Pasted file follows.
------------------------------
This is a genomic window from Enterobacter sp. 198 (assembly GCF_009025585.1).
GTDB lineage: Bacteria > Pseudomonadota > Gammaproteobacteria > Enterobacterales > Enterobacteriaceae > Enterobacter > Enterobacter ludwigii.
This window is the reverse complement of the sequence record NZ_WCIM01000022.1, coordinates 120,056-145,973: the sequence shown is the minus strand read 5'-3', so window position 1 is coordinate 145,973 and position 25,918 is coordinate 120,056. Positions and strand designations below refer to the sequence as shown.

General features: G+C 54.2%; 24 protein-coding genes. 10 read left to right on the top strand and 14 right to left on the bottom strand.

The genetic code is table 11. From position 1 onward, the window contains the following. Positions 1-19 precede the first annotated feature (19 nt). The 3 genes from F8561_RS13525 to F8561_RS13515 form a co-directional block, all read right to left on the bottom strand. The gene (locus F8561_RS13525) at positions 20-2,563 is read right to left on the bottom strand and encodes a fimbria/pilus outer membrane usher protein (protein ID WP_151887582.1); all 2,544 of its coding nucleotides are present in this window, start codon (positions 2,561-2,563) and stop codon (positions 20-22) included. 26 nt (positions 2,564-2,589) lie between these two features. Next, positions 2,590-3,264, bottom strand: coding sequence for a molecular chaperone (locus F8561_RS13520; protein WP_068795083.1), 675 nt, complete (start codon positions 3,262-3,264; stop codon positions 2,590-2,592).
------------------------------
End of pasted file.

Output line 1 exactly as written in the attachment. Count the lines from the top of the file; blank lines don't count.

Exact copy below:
This is a genomic window from Enterobacter sp. 198 (assembly GCF_009025585.1).